Published 10/2/2023

'Ouch, my back!' 3 tips to reduce lower back pain for the hybrid worker

ROSEMONT, Ill. (October 2, 2023)—Do you experience regular back pain? You're not alone. According to the National Institute of Occupational Safety and Health, more than 1 in 4 (26%) working adults experience low back pain.

Not only is it painful, but studies show that back pain can limit your activities and impact your ability to work. In fact, the Health Policy Institute found it to be a leading cause of work-loss days, with 83 million days of work lost per year.

Whether you work from home, the office or a combination of both, it's important to invest in your musculoskeletal health and protect your back. In recognition of National Ergonomics Month, the American Academy of Orthopaedic Surgeons (AAOS) offers three tips to strengthen and protect your back while working.

1. Practice proper posture
Let's get back to basics. Sitting properly is the first step to protecting your back. You may not realize how often you slouch or hunch over your desk while working. Practicing and maintaining proper posture may seem simple, but it will go a long way in preventing back pain and injury.

When sitting, keep your back in a normal, slightly arched position and your head and shoulders erect. Adjust your chair so your elbows are relaxed, your hands are resting comfortably on the table, your knees are bent at 90° and your feet are flat on the floor.

2. Set yourself up for success
Your work environment can have a big impact on your comfort and musculoskeletal health. Instead of forcing your body to fit your workspace, set up your workspace to fit your body.

Focus on making your workstation more ergonomic. Make sure your working surface is at the proper height, and your computer screen is at eye level, so you don't have to lean forward. Consider ergonomic office equipment that is designed to promote proper posture and back support. You can also consider using a Swiss ball (or exercise ball) as your desk chair to work your core and protect your back.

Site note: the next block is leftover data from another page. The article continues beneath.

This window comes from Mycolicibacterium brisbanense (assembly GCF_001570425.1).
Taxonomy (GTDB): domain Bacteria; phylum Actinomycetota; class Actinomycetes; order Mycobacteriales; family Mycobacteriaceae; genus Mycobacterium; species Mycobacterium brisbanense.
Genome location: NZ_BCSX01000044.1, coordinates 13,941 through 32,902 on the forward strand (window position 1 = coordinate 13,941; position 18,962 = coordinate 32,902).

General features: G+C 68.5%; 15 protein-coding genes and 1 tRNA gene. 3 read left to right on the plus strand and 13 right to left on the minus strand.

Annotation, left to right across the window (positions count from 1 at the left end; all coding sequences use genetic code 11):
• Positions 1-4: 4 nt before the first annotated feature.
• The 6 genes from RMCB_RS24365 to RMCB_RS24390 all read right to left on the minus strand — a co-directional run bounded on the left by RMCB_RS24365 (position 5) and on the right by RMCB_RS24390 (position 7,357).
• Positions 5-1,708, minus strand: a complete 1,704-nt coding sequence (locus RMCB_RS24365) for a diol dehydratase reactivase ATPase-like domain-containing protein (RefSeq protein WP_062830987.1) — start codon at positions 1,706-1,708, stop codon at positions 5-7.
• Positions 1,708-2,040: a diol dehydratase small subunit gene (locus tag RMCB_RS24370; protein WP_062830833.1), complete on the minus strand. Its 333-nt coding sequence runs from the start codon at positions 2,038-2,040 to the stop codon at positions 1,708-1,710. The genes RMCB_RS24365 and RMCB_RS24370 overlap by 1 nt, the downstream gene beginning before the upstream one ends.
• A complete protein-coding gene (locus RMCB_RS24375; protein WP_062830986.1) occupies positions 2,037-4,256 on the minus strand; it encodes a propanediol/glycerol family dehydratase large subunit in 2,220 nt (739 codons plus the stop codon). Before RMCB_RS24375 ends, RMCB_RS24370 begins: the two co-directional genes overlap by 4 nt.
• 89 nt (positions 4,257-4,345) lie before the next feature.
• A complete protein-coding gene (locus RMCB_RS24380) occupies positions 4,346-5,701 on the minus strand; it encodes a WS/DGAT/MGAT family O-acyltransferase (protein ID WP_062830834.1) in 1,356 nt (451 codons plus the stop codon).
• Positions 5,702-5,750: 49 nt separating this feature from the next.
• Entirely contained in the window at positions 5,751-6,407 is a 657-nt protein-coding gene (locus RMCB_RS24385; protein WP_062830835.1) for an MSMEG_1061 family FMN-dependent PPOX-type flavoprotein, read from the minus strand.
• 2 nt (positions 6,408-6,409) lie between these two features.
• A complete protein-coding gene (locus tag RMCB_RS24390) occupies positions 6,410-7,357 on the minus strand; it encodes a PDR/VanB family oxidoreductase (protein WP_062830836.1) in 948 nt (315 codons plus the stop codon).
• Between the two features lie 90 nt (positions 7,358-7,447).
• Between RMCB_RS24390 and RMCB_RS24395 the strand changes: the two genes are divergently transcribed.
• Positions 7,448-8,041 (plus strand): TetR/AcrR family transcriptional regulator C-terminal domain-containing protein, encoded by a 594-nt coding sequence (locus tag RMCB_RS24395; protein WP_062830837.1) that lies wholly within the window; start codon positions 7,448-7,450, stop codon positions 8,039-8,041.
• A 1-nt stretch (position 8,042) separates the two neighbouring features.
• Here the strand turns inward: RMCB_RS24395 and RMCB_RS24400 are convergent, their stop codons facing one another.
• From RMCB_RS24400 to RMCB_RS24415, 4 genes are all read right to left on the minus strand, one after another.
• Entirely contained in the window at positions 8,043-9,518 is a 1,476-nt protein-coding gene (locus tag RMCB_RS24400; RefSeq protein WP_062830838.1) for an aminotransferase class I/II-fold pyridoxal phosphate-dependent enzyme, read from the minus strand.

3. Take a break
If you've ever been to a baseball game, you know how nice standing up for the seventh-inning stretch feels. Even though it's a sedentary activity, sitting puts a strain on your back. Once an hour, if possible, take a few minutes and give your back a break by standing up and slowly stretching.

Carefully place your hands on your lower back and gently arch backward. Take a walk to the break room, another room in your remote workplace or take a lap around the office. You can even try some simple desk exercises like neck stretches and shoulder rolls. A break not only protects your back but can also refresh your mind so you can return to your work with sharp focus.

“Good musculoskeletal health is not just about treating problems when they arise; it’s about taking proactive steps to prevent them in the first place,” said Alan S. Hilibrand, MD, MBA, FAAOS, an orthopaedic surgeon specializing in spine surgery. “By maintaining proper ergonomics at our workstations and building the strength of our core stabilizing muscles we can significantly reduce the risk of developing debilitating chronic or debilitating back pain and related conditions.”

For more strategies on how to take care of your back at home and work, visit

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About the AAOS
With more than 39,000 members, the American Academy of Orthopaedic Surgeons is the world’s largest medical association of musculoskeletal specialists. The AAOS is the trusted leader in advancing musculoskeletal health. It provides the highest quality, most comprehensive education to help orthopaedic surgeons and allied health professionals at every career level to best treat patients in their daily practices. The AAOS is the source for information on bone and joint conditions, treatments and related musculoskeletal healthcare issues; and it leads the healthcare discussion on advancing quality.

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Contact AAOS Media Relations 

Deanna Killackey 


Lauren Riley